A potholer leading a television documentary crew was trapped in a cave for 24 hours after she fell seven feet and injured her back and pelvis.
Laura Trowbridge, 22, emerged from Otter Hole Cave in Gwent, south Wales, yesterday thanks to a "superhuman" rescue effort by local cavers and 70 of the world's leading cave rescue experts, who were attending a convention near by.
Ms Trowbridge - an Aberystwyth University student and secretary of the Wessex Caving Club - was with a television crew of nine 750 metres inside the cave, near Chepstow, when she became trapped on Tuesday. She slipped from a ledge while trying to pass equipment.
While four of her companions crawled to the surface to get help, another four - including a doctor - remained with Ms Trowbridge as the cave's exit flooded during the river Wye's high tide.
The team, from Red Weather Productions, were filming a series for HTV West. Frank Spencer, the show's producer and director, said: "Viewers won't see the drama of the fall. Unfortunately our camera was nowhere near the incident so we did not get it on tape."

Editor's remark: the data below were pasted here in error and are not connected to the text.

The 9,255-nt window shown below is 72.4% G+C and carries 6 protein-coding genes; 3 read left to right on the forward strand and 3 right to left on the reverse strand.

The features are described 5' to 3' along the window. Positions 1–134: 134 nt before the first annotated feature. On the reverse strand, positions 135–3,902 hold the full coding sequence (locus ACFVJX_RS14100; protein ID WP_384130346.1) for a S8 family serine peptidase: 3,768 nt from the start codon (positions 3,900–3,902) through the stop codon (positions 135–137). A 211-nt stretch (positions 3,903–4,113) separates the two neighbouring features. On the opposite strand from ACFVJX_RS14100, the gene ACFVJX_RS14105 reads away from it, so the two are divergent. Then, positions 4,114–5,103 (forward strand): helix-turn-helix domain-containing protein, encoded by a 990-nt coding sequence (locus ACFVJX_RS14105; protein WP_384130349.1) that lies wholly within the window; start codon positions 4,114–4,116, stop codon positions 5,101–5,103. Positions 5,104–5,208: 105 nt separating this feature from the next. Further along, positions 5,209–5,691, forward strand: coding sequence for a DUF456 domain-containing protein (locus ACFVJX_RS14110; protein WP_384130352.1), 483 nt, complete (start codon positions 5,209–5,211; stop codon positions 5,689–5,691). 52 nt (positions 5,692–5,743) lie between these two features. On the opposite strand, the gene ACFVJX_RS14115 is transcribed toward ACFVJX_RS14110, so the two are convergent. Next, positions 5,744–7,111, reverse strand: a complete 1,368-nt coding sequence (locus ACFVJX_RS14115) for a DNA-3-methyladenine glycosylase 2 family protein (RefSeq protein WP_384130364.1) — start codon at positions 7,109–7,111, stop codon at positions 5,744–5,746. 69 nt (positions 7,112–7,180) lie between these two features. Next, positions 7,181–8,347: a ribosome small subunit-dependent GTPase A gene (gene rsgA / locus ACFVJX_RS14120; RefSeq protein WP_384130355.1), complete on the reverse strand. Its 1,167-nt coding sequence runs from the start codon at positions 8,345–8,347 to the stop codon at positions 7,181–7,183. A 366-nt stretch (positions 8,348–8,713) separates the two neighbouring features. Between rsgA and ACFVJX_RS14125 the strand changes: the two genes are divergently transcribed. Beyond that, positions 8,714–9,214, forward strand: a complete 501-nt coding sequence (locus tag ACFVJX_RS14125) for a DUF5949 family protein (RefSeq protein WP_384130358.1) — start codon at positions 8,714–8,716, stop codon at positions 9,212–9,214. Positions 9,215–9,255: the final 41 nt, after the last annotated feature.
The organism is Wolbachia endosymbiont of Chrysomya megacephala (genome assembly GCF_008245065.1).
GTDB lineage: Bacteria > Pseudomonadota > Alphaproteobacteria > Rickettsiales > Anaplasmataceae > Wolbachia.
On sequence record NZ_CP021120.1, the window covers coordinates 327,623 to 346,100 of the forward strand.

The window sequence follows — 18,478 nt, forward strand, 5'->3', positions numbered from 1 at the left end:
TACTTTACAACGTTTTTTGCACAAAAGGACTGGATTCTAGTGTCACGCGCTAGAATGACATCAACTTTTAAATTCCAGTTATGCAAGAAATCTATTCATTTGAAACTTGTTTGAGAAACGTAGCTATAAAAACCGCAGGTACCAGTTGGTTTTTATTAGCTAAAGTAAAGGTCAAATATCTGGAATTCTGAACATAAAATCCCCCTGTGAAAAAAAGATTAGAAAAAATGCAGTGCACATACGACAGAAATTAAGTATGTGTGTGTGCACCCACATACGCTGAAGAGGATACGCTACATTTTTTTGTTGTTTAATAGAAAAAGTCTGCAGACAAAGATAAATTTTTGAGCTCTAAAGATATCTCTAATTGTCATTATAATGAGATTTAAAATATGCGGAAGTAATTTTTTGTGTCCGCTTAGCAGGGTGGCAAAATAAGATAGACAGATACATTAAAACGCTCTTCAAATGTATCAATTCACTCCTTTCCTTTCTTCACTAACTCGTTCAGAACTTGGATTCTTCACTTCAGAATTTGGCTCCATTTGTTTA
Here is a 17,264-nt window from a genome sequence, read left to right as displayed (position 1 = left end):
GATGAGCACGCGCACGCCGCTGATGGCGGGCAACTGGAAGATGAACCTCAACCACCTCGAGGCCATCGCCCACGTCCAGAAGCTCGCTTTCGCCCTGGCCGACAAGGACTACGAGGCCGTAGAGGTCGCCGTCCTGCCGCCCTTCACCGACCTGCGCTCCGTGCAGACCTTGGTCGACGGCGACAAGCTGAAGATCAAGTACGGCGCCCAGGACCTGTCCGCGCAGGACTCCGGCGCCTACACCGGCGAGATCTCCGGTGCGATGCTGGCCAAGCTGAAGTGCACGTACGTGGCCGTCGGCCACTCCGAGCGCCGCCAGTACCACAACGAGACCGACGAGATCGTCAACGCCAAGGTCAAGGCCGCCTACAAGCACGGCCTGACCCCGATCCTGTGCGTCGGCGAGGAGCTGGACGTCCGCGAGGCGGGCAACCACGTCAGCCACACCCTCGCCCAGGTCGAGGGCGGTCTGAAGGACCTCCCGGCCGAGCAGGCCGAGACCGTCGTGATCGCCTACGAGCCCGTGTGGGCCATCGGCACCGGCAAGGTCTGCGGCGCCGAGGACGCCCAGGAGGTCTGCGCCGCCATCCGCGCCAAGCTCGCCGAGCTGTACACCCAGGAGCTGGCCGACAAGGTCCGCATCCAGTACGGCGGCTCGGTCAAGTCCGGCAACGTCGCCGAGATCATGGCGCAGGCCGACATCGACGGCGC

Eleven rescuers remained with the student and her companions throughout the night. When the tide dropped, shortly after dawn, rescuers began bringing her out by stretcher. The last few metres took more than two hours because she had to be lifted off the stretcher to be squeezed through tight holes.
Surfacing just before 5pm, Ms Trowbridge, from Taunton, Somerset, was taken by helicopter to the Royal Gwent Hospital in Newport.
Her parents, John and Susan, who were at the scene, said they were "very relieved".
Peter Hobson, a rescuer, said: "We are very glad she is out and safe. It has been a superhuman effort by the rescue team in very difficult conditions."Gloucestershire Cave Rescue, West Brecon Cave Rescue, the Midlands Care Rescue Organisation and the Severn Area Rescue Association ran the operation.Reuse content